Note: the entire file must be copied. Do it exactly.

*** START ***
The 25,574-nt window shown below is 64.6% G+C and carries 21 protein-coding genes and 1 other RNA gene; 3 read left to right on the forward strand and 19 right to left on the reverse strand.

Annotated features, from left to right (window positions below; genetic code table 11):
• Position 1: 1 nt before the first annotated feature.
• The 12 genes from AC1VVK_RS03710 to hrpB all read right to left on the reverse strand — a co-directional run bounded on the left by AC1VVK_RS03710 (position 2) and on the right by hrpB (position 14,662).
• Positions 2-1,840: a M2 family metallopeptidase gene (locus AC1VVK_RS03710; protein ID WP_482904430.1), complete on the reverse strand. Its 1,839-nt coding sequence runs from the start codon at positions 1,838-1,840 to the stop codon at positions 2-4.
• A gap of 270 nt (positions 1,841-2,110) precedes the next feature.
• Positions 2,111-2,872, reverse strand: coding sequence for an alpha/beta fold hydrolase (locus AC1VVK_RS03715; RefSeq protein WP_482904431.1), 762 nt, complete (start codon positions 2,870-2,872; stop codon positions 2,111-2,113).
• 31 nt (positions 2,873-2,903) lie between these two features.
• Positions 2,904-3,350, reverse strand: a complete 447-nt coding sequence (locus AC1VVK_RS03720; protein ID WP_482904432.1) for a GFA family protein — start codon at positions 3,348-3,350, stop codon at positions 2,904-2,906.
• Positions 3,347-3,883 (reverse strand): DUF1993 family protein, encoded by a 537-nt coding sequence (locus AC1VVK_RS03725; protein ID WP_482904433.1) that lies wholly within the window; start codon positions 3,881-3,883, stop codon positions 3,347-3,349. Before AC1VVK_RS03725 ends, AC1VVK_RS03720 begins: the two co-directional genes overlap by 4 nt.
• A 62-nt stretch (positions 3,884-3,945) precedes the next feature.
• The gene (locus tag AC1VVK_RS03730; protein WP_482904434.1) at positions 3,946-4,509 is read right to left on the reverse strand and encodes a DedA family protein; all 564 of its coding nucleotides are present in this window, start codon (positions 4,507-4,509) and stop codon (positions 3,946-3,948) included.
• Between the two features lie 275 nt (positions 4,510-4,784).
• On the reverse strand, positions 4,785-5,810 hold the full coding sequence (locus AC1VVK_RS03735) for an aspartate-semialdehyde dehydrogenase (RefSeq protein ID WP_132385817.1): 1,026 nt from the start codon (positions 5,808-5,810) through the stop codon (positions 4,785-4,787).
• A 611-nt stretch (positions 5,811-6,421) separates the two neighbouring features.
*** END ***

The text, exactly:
The 25,574-nt window shown below is 64.6% G+C and carries 21 protein-coding genes and 1 other RNA gene; 3 read left to right on the forward strand and 19 right to left on the reverse strand.

Annotated features, from left to right (window positions below; genetic code table 11):
• Position 1: 1 nt before the first annotated feature.
• The 12 genes from AC1VVK_RS03710 to hrpB all read right to left on the reverse strand — a co-directional run bounded on the left by AC1VVK_RS03710 (position 2) and on the right by hrpB (position 14,662).
• Positions 2-1,840: a M2 family metallopeptidase gene (locus AC1VVK_RS03710; protein ID WP_482904430.1), complete on the reverse strand. Its 1,839-nt coding sequence runs from the start codon at positions 1,838-1,840 to the stop codon at positions 2-4.
• A gap of 270 nt (positions 1,841-2,110) precedes the next feature.
• Positions 2,111-2,872, reverse strand: coding sequence for an alpha/beta fold hydrolase (locus AC1VVK_RS03715; RefSeq protein WP_482904431.1), 762 nt, complete (start codon positions 2,870-2,872; stop codon positions 2,111-2,113).
• 31 nt (positions 2,873-2,903) lie between these two features.
• Positions 2,904-3,350, reverse strand: a complete 447-nt coding sequence (locus AC1VVK_RS03720; protein ID WP_482904432.1) for a GFA family protein — start codon at positions 3,348-3,350, stop codon at positions 2,904-2,906.
• Positions 3,347-3,883 (reverse strand): DUF1993 family protein, encoded by a 537-nt coding sequence (locus AC1VVK_RS03725; protein ID WP_482904433.1) that lies wholly within the window; start codon positions 3,881-3,883, stop codon positions 3,347-3,349. Before AC1VVK_RS03725 ends, AC1VVK_RS03720 begins: the two co-directional genes overlap by 4 nt.
• A 62-nt stretch (positions 3,884-3,945) precedes the next feature.
• The gene (locus tag AC1VVK_RS03730; protein WP_482904434.1) at positions 3,946-4,509 is read right to left on the reverse strand and encodes a DedA family protein; all 564 of its coding nucleotides are present in this window, start codon (positions 4,507-4,509) and stop codon (positions 3,946-3,948) included.
• Between the two features lie 275 nt (positions 4,510-4,784).
• On the reverse strand, positions 4,785-5,810 hold the full coding sequence (locus AC1VVK_RS03735) for an aspartate-semialdehyde dehydrogenase (RefSeq protein ID WP_132385817.1): 1,026 nt from the start codon (positions 5,808-5,810) through the stop codon (positions 4,785-4,787).
• A 611-nt stretch (positions 5,811-6,421) separates the two neighbouring features.